The report opens looking at 6th graders - which it says are more tech savvy with the emerging technologies than older students in high school. From my own experience I would tend to agree with this. The survey showed that almost 85% of 6th graders have cell phones and smart phones, but that many complain that school filters and firewalls block sites they would like to use for their schoolwork. I was interested to read that half of the 6th graders take online tests and that a quarter of them use e-textbooks. The question was posed: what will 6th grade look like in 2015? Will mobile learning, online classes and e-textbooks be commonplace? These 3 emerging trends directly address the new E's of education:
- Enabling - students are able to reach their potential through increased access to resources, extending learning beyond the limitations of the school.
- Engaging - students develop deeper knowledge and skills in problem solving, creativity and critical thinking with more engaging learning experiences.
- Empowering - students are able to take responsibility for their own learning.
The report highlights the "digital disconnect" between the tech-intensive lives of students outside of school and the experiences provided to use technology at school. What is clear in this report is that parents are using these tools themselves and are driving the use of these new technologies with students as they see the potential for using mobile devices within education to increase the effectiveness of the learning process and to expand opportunities for learning.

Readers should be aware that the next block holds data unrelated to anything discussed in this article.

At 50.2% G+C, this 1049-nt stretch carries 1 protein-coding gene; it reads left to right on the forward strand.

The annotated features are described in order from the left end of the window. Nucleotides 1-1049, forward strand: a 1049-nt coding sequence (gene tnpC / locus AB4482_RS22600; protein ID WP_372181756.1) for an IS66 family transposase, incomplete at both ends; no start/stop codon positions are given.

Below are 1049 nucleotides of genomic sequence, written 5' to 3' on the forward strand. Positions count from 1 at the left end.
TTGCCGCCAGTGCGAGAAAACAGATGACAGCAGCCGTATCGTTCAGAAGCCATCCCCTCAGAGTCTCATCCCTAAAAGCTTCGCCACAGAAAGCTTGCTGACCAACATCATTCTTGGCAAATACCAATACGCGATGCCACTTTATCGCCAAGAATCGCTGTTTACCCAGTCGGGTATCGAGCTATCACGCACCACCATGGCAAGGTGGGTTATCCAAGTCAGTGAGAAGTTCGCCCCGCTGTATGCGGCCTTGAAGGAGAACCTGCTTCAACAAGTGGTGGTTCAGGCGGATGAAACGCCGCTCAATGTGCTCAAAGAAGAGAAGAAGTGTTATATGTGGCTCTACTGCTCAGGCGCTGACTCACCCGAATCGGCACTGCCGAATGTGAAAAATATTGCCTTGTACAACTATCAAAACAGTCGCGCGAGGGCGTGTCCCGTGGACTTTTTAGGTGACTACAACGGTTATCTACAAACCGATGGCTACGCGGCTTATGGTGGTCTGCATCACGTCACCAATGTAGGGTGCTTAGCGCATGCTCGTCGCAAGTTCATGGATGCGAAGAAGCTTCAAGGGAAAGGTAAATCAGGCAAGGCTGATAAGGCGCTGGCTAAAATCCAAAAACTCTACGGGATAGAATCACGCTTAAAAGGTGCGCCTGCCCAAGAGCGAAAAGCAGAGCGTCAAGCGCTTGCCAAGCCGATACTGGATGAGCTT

Several trends emerge from the survey:
- Mobile learning has increased hugely across the education sector in the past year - in some cases fueled by the wish to replicate the benefits of a laptop/netbook 1:1 programme at a much lower cost. Students see the benefits of anywhere/anytime internet research, the ability to communicate and collaborate with peers and teaches and the ability to create and share documents, video, podcasts and to record lessons. The report highlights the fact that over 50% of middle and high school students say their biggest obstacle to using technology in school is the policies prohibiting the use of their cell phones - the students themselves have a clear vision of what they want from mobile learning.
- Online learning is providing a different experience for students who claim they can get extra help from teachers and that they are more comfortable asking questions - this leads to more motivation and sharing of ideas with other students. Students are already using web tools such as Google Docs to write collaboratively with and place a high value on their ability to produce digital media such as blogs, vlogs, podcasts, digital stories and video reports.
- E-textbooks are seen by many schools as a good way of reducing the cost of providing textbooks and parents are embracing them as they are concerned about the weight of books students are having to carry around.
- Parental digital choice - the survey shows that parents are supportive of students' vision and are enabling and empowering the use of these emerging technologies. The report highlights that parents are purchasing these devices for their children in the same way that some parents have chosen to have their children attend private schools or to pay for tutoring - they believe that a technology-enabled education will directly influence their children's educational success. Parents are more aware that a one-size-fits-all approach may not fit their particular child - they want schools to use technology to create personal experiences for their children. They also find the static school website unacceptable - now they want more of an interactive, collaborative relationship with their child's teacher, perhaps through a class blog.
How are schools tapping into the potential of emerging technologies? Some innovative schools are adopting trends such as mobile learning, others are lagging behind. I hope our school decides to buy more iPads next year. I would love to be involved in such an exciting project to integrate their use into the classrooms.
Photo Credit: Meet Junior by Andy Ihnatko